Another member of the lecture audience was a double-PhD from the USA who was completing her MBA at Oxford. After the lecture, she approached me and volunteered to help build a framework to incorporate entrepreneurship in the school curriculum without interfering with the formal requirements of the CAPS curriculum.

She spent nine months in South Africa working with me to build out a practical framework. The next phase of the plan was to find the right school at which to embark upon this journey. In December 2015, Raizcorp purchased Radley Private School and we began our entrepreneurial education adventure in earnest in 2016.

At the centre of the Radley philosophy is that the school (the physical building), the teachers, the curriculum and the parents are the “marinade” in which the kids need to soak in order to be continuously exposed to entrepreneurial thinking from a young age. The aim was that if, in future, the kids found themselves sitting in a boardroom with me and my partner, they too would be able to identify the opportunities that we did.

A big shift this year has been the launch of our Entrepreneurial Educator Guide (EEG) programme where we have been training our Radley teachers (whom we call guides) to understand entrepreneurship, business language, business concepts, financial documents and the like. (The EEG training makes use of Raizcorp’s internationally accredited entrepreneurial learning and guiding methodologies.) We have also employed a full-time staff member to ensure that these concepts are imbedded into all lesson plans and classroom activities.

Through my network at Raizcorp, I have been pleasantly surprised by the massive support we’re receiving from prominent entrepreneurs and businesses who want to participate in our Radley Exposure programme, where we take our kids of all ages on visits to different types of businesses so they can understand the difference between retail, wholesale, manufacturing, logistics and so on. Prominent businesspeople have put up their hands to come to the school and tell their stories of hard work, resilience and perseverance. This ties in beautifully with the 17 entrepreneurial concepts that we are instilling into our Radley learners (such as opposite eyes, lateral thinking and opposable mind), while never compromising on our quality academic offering.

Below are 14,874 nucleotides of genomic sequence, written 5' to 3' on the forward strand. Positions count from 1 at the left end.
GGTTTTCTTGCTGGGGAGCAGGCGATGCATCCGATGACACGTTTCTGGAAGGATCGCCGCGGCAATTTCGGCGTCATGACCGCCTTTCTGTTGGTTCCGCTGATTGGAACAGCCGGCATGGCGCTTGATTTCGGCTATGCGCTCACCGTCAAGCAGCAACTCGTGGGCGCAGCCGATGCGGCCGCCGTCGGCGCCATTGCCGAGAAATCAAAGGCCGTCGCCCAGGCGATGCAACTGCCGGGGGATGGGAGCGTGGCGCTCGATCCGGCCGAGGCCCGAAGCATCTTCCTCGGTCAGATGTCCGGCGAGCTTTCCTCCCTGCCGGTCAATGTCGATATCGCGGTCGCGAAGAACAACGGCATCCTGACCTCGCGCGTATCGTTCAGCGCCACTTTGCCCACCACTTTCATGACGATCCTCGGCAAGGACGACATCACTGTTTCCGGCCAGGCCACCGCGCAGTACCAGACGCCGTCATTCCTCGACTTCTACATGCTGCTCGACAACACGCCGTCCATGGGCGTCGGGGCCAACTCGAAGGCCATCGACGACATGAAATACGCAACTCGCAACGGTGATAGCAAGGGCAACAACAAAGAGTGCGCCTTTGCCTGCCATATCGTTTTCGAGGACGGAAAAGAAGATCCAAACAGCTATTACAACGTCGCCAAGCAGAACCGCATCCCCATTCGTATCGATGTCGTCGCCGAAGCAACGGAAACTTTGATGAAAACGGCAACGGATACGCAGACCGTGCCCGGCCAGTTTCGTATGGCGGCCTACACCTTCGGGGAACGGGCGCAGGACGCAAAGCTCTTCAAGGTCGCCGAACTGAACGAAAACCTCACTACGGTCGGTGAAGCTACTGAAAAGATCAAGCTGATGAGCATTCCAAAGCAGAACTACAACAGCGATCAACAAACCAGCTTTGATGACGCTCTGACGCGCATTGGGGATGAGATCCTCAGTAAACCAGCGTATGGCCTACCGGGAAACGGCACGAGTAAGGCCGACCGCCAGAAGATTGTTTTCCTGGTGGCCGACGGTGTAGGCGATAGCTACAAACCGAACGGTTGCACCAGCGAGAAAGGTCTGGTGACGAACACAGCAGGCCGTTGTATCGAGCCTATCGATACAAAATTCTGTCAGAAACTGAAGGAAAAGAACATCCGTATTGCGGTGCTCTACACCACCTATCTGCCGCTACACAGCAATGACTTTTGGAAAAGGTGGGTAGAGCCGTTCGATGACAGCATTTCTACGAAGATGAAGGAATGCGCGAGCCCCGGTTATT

As parents, we’ve all heard the terrible statistics about the probability of our kids finding jobs in the future. At Radley, we’re working hard to ensure that our kids have a legitimate and lucrative alternative to finding traditional employment and that is to become an entrepreneur. Radley is all about producing job creators and not job seekers!

To enrol your child or find out more about the school, please visit www.radley.co.za.